i've never seen anything quite like it and doubt i ever will again.  sounds a whole lot like my month on the transplant unit.

sunday funday.

Sunday, September 16, 2012 | | 0 comments
today called for a play date!  emma's friend kelsey {and her mommy too!} joined us for some afternoon fun.  both girls had gone nap-less which is always fun....but despite this, they had a great time.  kelsey's mom, jen, is one of the senior heme/onc fellows in my program and one of the nicest human beings i have ever met.  {she just so happened to be my chief resident when i was pregnant with emma....kelsey had been born just 6 months before so she and i became first time mommies at nearly the same time!}  she's a great mommy, a fabulous doctor, and a wonderful sounding board for me as we simultaneously travel this amazing mommy-doctor journey and strive to find a daily balance between all the roles in our lives.

there was laughter, lots of jumping, dress up and pretend.  both girls were clearly tired since they had chosen to evade naptime (go figure) but we got away with only a few minor tiffs.  emma is learning to share her toys and has a ways to go (just ask her brother!)....but made some concessions in the end :) kelsey was a champ and it was only appropriate that she left the house dressed in emma's wonder woman costume.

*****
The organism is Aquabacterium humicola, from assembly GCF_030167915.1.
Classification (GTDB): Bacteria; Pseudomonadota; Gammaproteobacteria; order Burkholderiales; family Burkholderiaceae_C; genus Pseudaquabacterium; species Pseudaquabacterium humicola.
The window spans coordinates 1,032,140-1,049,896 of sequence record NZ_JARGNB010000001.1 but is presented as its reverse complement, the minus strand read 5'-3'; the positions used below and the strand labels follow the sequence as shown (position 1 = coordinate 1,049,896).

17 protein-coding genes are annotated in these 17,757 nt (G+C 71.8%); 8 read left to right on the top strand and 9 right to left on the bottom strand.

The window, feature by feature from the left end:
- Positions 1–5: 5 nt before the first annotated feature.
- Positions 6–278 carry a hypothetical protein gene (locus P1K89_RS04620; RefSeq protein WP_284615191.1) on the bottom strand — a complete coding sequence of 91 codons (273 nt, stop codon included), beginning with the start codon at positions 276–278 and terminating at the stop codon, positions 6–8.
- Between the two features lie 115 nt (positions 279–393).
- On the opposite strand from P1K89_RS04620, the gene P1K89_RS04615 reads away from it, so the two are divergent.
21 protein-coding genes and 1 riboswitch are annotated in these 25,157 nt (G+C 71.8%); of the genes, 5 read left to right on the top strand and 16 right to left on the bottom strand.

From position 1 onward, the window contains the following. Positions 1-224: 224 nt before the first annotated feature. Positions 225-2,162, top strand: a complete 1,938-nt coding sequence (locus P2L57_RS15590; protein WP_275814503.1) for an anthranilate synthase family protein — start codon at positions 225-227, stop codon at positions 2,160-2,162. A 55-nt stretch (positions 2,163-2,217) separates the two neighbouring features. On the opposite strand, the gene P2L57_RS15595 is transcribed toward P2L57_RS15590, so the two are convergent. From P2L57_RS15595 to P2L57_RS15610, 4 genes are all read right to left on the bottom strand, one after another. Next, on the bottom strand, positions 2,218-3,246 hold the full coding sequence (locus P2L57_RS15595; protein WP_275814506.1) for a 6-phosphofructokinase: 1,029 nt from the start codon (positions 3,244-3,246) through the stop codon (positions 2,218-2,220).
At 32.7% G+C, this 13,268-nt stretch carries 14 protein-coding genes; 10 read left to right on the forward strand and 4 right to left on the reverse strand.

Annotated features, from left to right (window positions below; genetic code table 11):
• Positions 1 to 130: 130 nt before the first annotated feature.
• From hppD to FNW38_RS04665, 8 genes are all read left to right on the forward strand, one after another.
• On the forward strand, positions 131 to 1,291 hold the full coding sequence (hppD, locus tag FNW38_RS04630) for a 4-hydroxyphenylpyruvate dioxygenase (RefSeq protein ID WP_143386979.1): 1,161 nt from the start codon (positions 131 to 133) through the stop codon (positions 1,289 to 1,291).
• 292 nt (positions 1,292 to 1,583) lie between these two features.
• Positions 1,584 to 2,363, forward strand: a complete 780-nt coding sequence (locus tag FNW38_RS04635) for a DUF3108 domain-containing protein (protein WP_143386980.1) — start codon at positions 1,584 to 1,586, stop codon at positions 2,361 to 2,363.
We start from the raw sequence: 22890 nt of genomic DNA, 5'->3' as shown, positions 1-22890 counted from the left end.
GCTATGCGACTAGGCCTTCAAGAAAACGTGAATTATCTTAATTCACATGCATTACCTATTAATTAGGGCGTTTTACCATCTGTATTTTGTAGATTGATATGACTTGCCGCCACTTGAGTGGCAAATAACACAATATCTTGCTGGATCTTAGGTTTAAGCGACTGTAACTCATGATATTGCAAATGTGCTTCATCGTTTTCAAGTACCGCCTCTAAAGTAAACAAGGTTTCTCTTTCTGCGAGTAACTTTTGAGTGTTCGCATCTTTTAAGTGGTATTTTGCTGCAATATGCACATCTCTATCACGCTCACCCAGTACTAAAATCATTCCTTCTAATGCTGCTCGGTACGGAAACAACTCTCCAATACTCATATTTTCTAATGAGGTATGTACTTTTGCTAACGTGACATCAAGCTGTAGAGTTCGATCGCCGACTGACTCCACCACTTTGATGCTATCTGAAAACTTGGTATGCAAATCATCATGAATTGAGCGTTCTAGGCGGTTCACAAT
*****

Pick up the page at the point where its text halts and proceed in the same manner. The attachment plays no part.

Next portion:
a cozy sunday

Sunday, September 9, 2012 | | 0 comments
the kids are eating syrup laden pancakes and ryan and i are clutching dangerously strong cups of coffee.  i love sunday mornings more than anything.  it is calm in the murphy house for a brief moment and we are soaking one another in before the day grows into its usual glorious mess.  such is life.

i don't have much to share on this dreary morning.  we were all woken in the wee hours of the night to bright flashes of lightening coupled with monsterous claps of thunder so loud it felt as if the storm was right on top of us.  the drizzles remain and we are all cozying up to one another.

this feeling, this closeness....this is love.

i stumbled upon this quote this morning and though i would share it as both a reflection and a thought to carry with me through the week.

happy sunday to you all.  it's a great day to be alive.

"I beg you to have patience with everything unresolved in your heart and try to love the questions themselves as if they were locked rooms or books written in a very foreign language. Don't search for the answers, which could not be given to you now, because you would not be able to live them. And the point is, to live everything. Live the questions now. Perhaps then, someday far in the future, you will gradually, without even noticing it, live your way into the answer." 

- Rainer Maria Rilke, Letters To A Young Poet